15 In 31 C.E., after about two years of exerting himself vigorously in the ministry, Jesus expanded his efforts by embarking “on a tour of all the cities and villages” of Galilee. What he saw touched his heart. The apostle Matthew reports: “On seeing the crowds he felt pity for them, because they were skinned and thrown about like sheep without a shepherd.” (Matthew 9:35, 36) Jesus felt for the common people. He was keenly aware of their miserable spiritual condition. He knew that they were mistreated and utterly neglected by the very ones who should have been shepherding them—the religious leaders. Motivated by deep compassion, Jesus worked hard to reach the people with a message of hope. There was nothing they needed more than the good news of God’s Kingdom.
16 Something similar happened a number of months later, near Passover time in 32 C.E. On this occasion, Jesus and his apostles boarded a boat and sailed across the Sea of Galilee in search of a quiet place to rest. But a crowd of people ran along the shore and arrived on the other side ahead of the boat. How did Jesus react? “On getting out, he saw a great crowd, but he was moved with pity for them, because they were as sheep without a shepherd. And he started to teach them many things.” (Mark 6:31-34) Again, Jesus was “moved with pity” because of the poor spiritual condition of the people. Like “sheep without a shepherd,” they were starving spiritually and left to fend for themselves. Compassion rather than a mere sense of duty motivated Jesus to preach.
17, 18. (a) What motivates us to share in the ministry? (b) How can we cultivate compassion for others?
17 What motivates us as followers of Jesus to share in the ministry? As we saw in Chapter 9 of this book, we have a commission, a responsibility, to preach and to make disciples. (Matthew 28:19, 20; 1 Corinthians 9:16) But our motive for sharing in this work must go beyond a mere sense of duty or obligation. Above all, love for Jehovah moves us to preach the good news of his Kingdom. Our preaching is also motivated by compassion for those who do not share our beliefs. (Mark 12:28-31) How, then, can we cultivate compassion for others?
18 We need to see people as Jesus saw them—“skinned and thrown about like sheep without a shepherd.” Imagine finding a lamb that is hopelessly lost. Without a shepherd to lead it to green pastures and water, the poor creature is starving and thirsty. Would not your heart go out to that lamb? Would you not do your best to give it some food and drink? That lamb is like many people who do not yet know the good news. Neglected by false religious shepherds, they are starving and thirsting spiritually and without a real hope for the future. We have what they need: the nourishing spiritual food and refreshing waters of truth found in God’s Word. (Isaiah 55:1, 2) When we reflect on the spiritual needs of those around us, our heart goes out to them. If, like Jesus, we feel deeply for people, we will do all we can to share the Kingdom hope with them.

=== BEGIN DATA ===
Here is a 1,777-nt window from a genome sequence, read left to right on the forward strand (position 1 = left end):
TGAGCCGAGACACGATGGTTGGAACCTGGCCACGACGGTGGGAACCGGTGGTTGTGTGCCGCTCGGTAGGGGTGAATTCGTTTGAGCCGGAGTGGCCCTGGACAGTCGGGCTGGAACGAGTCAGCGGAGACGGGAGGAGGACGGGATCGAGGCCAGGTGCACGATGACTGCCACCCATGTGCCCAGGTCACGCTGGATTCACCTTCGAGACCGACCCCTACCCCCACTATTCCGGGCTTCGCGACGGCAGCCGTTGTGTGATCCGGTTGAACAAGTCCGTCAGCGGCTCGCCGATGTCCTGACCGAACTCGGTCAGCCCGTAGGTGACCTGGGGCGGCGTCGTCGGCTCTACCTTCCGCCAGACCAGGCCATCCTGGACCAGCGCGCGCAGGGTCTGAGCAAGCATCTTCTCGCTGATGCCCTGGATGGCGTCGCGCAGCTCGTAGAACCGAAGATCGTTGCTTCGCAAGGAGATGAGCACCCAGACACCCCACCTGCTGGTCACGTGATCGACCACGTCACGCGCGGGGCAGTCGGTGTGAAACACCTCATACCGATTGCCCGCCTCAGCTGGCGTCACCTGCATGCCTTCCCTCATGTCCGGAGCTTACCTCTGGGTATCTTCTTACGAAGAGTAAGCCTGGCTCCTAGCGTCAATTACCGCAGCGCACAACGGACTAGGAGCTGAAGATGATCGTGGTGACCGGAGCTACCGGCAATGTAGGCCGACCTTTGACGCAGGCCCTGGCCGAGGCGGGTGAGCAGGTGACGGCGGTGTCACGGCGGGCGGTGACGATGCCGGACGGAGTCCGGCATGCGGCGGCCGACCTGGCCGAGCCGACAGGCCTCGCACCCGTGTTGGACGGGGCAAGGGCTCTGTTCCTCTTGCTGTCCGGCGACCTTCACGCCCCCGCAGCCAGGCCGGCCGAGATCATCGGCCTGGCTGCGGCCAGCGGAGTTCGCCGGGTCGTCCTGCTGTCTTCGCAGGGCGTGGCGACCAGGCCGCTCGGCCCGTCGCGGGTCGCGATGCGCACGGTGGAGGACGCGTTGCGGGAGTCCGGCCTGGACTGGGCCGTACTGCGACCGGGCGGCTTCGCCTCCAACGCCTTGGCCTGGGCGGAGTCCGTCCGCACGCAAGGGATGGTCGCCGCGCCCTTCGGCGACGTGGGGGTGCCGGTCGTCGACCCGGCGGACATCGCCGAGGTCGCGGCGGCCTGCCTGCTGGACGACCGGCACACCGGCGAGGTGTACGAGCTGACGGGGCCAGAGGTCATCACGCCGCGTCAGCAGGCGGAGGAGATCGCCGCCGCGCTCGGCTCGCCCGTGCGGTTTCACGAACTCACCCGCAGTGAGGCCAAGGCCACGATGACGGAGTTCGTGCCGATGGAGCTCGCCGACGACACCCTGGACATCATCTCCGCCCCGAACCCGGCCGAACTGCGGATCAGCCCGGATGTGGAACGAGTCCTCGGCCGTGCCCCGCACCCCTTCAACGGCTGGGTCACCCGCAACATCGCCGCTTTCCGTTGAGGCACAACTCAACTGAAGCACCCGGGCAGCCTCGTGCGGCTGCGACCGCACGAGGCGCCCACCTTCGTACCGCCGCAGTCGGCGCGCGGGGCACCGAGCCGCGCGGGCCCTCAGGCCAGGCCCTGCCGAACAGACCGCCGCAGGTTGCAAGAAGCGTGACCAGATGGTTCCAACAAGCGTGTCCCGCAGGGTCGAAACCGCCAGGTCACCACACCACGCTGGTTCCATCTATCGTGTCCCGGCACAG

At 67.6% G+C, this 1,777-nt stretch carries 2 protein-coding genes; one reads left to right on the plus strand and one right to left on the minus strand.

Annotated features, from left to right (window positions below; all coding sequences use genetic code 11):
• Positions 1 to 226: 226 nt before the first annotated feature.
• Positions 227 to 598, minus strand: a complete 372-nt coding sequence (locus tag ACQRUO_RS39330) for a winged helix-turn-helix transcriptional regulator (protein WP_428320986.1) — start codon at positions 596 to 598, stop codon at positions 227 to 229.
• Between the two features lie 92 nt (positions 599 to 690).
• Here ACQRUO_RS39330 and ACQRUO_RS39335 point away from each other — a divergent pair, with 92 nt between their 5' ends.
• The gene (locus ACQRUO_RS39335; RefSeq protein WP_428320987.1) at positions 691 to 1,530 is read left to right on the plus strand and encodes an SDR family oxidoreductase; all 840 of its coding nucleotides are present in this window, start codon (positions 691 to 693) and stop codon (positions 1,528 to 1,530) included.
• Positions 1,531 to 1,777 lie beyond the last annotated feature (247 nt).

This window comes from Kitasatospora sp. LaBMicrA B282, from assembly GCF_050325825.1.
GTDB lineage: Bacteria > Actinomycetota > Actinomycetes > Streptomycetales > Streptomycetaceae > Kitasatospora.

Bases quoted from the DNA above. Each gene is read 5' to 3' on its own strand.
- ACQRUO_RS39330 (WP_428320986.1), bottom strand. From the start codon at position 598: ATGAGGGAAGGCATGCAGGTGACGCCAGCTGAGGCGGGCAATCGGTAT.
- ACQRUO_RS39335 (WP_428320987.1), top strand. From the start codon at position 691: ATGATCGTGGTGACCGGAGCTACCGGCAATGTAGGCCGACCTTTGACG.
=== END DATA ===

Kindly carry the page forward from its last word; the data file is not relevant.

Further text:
19. What might we do to help motivate a Bible student who qualifies to share in the public ministry?
19 How can we help others to follow Jesus’ example? Suppose we want to encourage a Bible student who qualifies to begin sharing in the public preaching work. Or perhaps we want to help an inactive one to have a full share in the ministry again. How can we assist such ones? We need to appeal to their heart. Recall that first Jesus was “moved with pity” for people, and then he taught them. (Mark 6:34) So if we can help them to cultivate compassion, their hearts may well move them to be like Jesus and share the good news with others. We might ask them: “How has accepting the Kingdom message changed your life for the better? What about people who do not yet know this message—do they not also need the good news? What can you do to help them?” Of course, the strongest motivation for sharing in the ministry is love for God and a desire to serve him.
20. (a) What is involved in being a follower of Jesus? (b) What will be considered in the next chapter?
20 Being a follower of Jesus involves more than just repeating his words and copying his deeds. We need to cultivate the same “mental attitude” that he had. (Philippians 2:5) How thankful we can be, then, that the Bible reveals to us the thoughts and feelings behind Jesus’ words and actions! By becoming familiar with “the mind of Christ,” we will be better able to cultivate sensitivity and heartfelt compassion and thus treat others the way Jesus treated people in general. (1 Corinthians 2:16) In the next chapter, we will consider the various ways that Jesus showed love for his followers in particular.
The Greek word rendered “moved with pity” has been called one of the strongest words in Greek for the feeling of compassion. One reference work notes that this word indicates “not only a pained feeling at [the] sight of suffering, but in addition a strong desire to relieve and to remove the suffering.”
The Greek adjective rendered “fellow feeling” literally means “suffering with.”